Before I came to study at Johns Hopkins, I lived in Peru for 11 years.
In Peru, I learned several things about the different cultures that called the country home. There is, of course, the well-known narrative of the Spanish conquest that holds reign over several aspects of the major Peruvian cities, particularly the capital, Lima; there is the pride we hold in the characteristic warmth and simplicity of the mountain communities (or, as we know them, the communities of the sierra) whose people are always bursting with song or with stories; there is the combination we see of the two everywhere–in our food, in our streets, in our literature. And there is also so much more of Peru than our history tends to represent, past the ceja de selva and deep within the Amazon.
The Peruvian rainforest, if you didn't guess, is a pretty fascinating place. Not only do we proudly form part of the group of countries known as "megadiverse" for the many different species of fauna and flora that we hold within and without it, but the Peruvian Amazon is also thought to be home to around 250,000 natives, comprising 215 ethnic groups with over 170 different languages. Many of these languages are dying–including the Shipibo language, which I will talk a little more about in just a moment.
Anyways: Two years ago, my friends' visual arts teacher pioneered an adventure. We didn't have to go far away for it, not distance-wise, but it definitely taught us some unexpected skills and lessons. The objective? We were going to bring the Inside Out Project, a global photography project, to a small shanty town called Cantagallo.
The Inside Out Project has different forms of presenting itself according to location. In Baltimore, Md., the project was adopted as a means to express the #BlackLivesMatter movement. In Dublin, portraits of homeless people line the walls, reminding passersby of the importance of their lives and stories. In Fort Lauderdale, the project serves to celebrate the diversity of the community of students at Broward College. However, in 2013 the project had still had little exposure in developing countries, especially in pueblos jóvenes.
In Castilian Spanish, the term for shanty towns like Cantagallo is pueblos jóvenes, which literally means "young villages." In a way, Cantagallo fit the term perfectly. This town was exactly like a child; still unstructured and dirty, still pure in character and in life. However, the people living in Cantagallo were also extremely unique.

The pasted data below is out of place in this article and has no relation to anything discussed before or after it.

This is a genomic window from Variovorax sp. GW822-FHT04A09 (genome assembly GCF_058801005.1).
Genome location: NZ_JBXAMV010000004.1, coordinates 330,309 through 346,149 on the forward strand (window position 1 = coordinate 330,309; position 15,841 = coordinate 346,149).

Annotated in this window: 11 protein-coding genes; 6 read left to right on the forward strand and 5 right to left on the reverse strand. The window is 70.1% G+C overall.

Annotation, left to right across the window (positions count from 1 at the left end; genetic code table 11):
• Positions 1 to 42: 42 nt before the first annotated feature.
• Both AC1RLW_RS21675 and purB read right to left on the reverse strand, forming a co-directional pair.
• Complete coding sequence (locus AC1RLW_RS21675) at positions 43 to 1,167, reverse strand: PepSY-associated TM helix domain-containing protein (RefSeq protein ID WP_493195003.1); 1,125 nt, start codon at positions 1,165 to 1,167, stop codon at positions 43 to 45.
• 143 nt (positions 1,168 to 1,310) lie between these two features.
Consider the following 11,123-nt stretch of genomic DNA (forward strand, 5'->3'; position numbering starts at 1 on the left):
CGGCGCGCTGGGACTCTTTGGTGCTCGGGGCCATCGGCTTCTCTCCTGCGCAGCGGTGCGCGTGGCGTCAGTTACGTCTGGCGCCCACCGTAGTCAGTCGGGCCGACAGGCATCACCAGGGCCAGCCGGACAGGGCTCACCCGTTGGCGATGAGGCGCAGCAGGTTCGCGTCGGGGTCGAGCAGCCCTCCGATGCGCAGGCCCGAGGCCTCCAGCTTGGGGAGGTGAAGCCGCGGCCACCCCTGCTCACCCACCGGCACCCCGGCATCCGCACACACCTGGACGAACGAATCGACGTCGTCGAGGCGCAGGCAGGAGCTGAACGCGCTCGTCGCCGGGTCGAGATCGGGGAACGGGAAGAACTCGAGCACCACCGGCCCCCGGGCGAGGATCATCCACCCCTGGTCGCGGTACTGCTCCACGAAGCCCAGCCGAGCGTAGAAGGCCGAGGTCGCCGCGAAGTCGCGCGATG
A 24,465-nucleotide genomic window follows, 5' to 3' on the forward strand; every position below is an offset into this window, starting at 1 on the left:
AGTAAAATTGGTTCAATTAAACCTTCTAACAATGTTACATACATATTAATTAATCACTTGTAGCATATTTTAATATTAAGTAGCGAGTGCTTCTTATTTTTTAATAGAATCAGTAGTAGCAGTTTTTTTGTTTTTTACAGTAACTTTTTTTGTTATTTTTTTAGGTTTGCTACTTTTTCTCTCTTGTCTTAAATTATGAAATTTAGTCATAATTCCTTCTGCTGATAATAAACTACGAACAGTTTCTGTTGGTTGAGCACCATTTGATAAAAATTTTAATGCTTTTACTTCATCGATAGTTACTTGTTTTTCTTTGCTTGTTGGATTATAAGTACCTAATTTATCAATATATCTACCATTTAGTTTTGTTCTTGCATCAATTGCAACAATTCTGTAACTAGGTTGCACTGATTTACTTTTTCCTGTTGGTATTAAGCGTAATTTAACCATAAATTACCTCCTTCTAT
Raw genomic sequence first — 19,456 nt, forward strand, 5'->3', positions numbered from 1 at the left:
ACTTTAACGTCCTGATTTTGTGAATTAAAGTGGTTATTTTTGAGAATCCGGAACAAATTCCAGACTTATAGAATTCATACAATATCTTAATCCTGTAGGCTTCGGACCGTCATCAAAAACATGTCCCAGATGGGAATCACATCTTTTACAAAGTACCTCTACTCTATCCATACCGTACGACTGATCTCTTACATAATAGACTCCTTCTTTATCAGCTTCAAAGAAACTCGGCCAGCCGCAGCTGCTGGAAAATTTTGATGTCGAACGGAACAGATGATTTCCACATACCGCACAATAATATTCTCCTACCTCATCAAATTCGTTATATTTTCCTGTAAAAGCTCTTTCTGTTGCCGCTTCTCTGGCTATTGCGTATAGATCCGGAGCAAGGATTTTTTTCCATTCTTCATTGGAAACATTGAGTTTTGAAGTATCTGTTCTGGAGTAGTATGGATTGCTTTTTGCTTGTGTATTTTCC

The group of people living in Cantagallo was largely Shipibo-Conibo. The Shipibo-Conibo tribe, originally two separate groups before performing a series of communal rituals and intermarriages, represent about 8 percent of the indigenous registered population in Peru. There was not a particular reason in common, as is usually the case with displaced peoples who need to choose a new homeland, why such a large group of Shipibo-Conibos decided to travel all the way to the capital of Lima. Living on the banks of the highly contaminated Rímac river is certainly a radically different reality from their homeland by the Ucayali river, which is one of the main headwaters of the Amazon.
The families I spoke with told me that their decisions to leave Ucayali were mainly influenced by Western pressures, whether these be the threats of nearby oil extraction and logging, or the even worsening menace of jungle narco-trafficking. However, they were also reluctant to admit that they had had extremely high hopes for their new lives in Lima, and just like most rural-to-urban migrants, ended up discovering that the city was struggling with overpopulation and low availability of resources. In short, they expected to feel welcome, and were more than betrayed by their expectations.
The Shipibo-Conibos, however, had the upper hand when it came to one thing: their craft. The tribe had already been known throughout Peru for their beautiful textiles and elaborate clothing and jewelry designs. When they came over to Cantagallo, they were forced to make themselves houses out of cardboard, or flimsy wooden panels, or woven straw, on dirt that was not only uneven, but also so polluted it gave the children who played in it a variety of infections. However, they still exhibited joy and hope for a better community, and this was reflected in their street art.